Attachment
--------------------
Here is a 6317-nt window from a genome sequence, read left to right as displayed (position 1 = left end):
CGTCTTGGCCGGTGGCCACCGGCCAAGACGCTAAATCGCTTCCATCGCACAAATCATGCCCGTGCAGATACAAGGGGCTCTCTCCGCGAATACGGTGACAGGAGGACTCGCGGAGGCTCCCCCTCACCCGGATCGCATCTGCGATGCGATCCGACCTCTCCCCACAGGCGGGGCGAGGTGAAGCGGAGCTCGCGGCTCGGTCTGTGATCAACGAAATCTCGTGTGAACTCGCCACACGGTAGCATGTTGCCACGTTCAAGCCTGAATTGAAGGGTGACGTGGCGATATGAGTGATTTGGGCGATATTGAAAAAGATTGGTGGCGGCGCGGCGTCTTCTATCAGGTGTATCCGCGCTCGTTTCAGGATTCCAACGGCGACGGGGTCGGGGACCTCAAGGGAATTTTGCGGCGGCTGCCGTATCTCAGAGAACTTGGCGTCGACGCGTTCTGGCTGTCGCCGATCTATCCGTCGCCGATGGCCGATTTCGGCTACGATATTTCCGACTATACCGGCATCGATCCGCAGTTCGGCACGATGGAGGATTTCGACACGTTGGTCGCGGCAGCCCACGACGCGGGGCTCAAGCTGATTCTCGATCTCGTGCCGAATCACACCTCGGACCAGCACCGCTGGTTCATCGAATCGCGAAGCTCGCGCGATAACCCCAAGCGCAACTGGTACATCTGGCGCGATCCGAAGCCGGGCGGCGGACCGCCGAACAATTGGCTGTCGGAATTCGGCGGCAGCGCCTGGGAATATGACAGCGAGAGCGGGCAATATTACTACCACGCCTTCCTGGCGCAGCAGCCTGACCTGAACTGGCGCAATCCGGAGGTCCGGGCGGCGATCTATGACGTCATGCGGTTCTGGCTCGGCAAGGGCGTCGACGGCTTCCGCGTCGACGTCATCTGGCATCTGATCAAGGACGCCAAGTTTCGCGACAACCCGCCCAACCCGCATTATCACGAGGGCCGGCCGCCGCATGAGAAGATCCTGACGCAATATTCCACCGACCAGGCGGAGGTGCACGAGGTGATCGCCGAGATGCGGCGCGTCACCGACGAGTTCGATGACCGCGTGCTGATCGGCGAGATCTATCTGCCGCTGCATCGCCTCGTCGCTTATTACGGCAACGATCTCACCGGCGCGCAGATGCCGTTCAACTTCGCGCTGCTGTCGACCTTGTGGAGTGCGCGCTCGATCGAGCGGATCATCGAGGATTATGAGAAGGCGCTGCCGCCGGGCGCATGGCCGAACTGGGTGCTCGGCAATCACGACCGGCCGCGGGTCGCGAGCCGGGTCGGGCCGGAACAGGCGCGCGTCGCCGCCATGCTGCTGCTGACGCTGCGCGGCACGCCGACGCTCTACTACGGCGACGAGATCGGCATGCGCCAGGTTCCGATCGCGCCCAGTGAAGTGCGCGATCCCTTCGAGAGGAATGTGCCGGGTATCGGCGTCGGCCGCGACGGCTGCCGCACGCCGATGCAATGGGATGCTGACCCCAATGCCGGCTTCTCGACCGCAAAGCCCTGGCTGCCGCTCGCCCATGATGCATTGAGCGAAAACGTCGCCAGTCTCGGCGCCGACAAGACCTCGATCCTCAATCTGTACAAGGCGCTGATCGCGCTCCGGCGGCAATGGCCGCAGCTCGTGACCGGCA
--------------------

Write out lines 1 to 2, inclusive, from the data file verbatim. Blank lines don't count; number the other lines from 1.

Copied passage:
Here is a 6317-nt window from a genome sequence, read left to right as displayed (position 1 = left end):
CGTCTTGGCCGGTGGCCACCGGCCAAGACGCTAAATCGCTTCCATCGCACAAATCATGCCCGTGCAGATACAAGGGGCTCTCTCCGCGAATACGGTGACAGGAGGACTCGCGGAGGCTCCCCCTCACCCGGATCGCATCTGCGATGCGATCCGACCTCTCCCCACAGGCGGGGCGAGGTGAAGCGGAGCTCGCGGCTCGGTCTGTGATCAACGAAATCTCGTGTGAACTCGCCACACGGTAGCATGTTGCCACGTTCAAGCCTGAATTGAAGGGTGACGTGGCGATATGAGTGATTTGGGCGATATTGAAAAAGATTGGTGGCGGCGCGGCGTCTTCTATCAGGTGTATCCGCGCTCGTTTCAGGATTCCAACGGCGACGGGGTCGGGGACCTCAAGGGAATTTTGCGGCGGCTGCCGTATCTCAGAGAACTTGGCGTCGACGCGTTCTGGCTGTCGCCGATCTATCCGTCGCCGATGGCCGATTTCGGCTACGATATTTCCGACTATACCGGCATCGATCCGCAGTTCGGCACGATGGAGGATTTCGACACGTTGGTCGCGGCAGCCCACGACGCGGGGCTCAAGCTGATTCTCGATCTCGTGCCGAATCACACCTCGGACCAGCACCGCTGGTTCATCGAATCGCGAAGCTCGCGCGATAACCCCAAGCGCAACTGGTACATCTGGCGCGATCCGAAGCCGGGCGGCGGACCGCCGAACAATTGGCTGTCGGAATTCGGCGGCAGCGCCTGGGAATATGACAGCGAGAGCGGGCAATATTACTACCACGCCTTCCTGGCGCAGCAGCCTGACCTGAACTGGCGCAATCCGGAGGTCCGGGCGGCGATCTATGACGTCATGCGGTTCTGGCTCGGCAAGGGCGTCGACGGCTTCCGCGTCGACGTCATCTGGCATCTGATCAAGGACGCCAAGTTTCGCGACAACCCGCCCAACCCGCATTATCACGAGGGCCGGCCGCCGCATGAGAAGATCCTGACGCAATATTCCACCGACCAGGCGGAGGTGCACGAGGTGATCGCCGAGATGCGGCGCGTCACCGACGAGTTCGATGACCGCGTGCTGATCGGCGAGATCTATCTGCCGCTGCATCGCCTCGTCGCTTATTACGGCAACGATCTCACCGGCGCGCAGATGCCGTTCAACTTCGCGCTGCTGTCGACCTTGTGGAGTGCGCGCTCGATCGAGCGGATCATCGAGGATTATGAGAAGGCGCTGCCGCCGGGCGCATGGCCGAACTGGGTGCTCGGCAATCACGACCGGCCGCGGGTCGCGAGCCGGGTCGGGCCGGAACAGGCGCGCGTCGCCGCCATGCTGCTGCTGACGCTGCGCGGCACGCCGACGCTCTACTACGGCGACGAGATCGGCATGCGCCAGGTTCCGATCGCGCCCAGTGAAGTGCGCGATCCCTTCGAGAGGAATGTGCCGGGTATCGGCGTCGGCCGCGACGGCTGCCGCACGCCGATGCAATGGGATGCTGACCCCAATGCCGGCTTCTCGACCGCAAAGCCCTGGCTGCCGCTCGCCCATGATGCATTGAGCGAAAACGTCGCCAGTCTCGGCGCCGACAAGACCTCGATCCTCAATCTGTACAAGGCGCTGATCGCGCTCCGGCGGCAATGGCCGCAGCTCGTGACCGGCA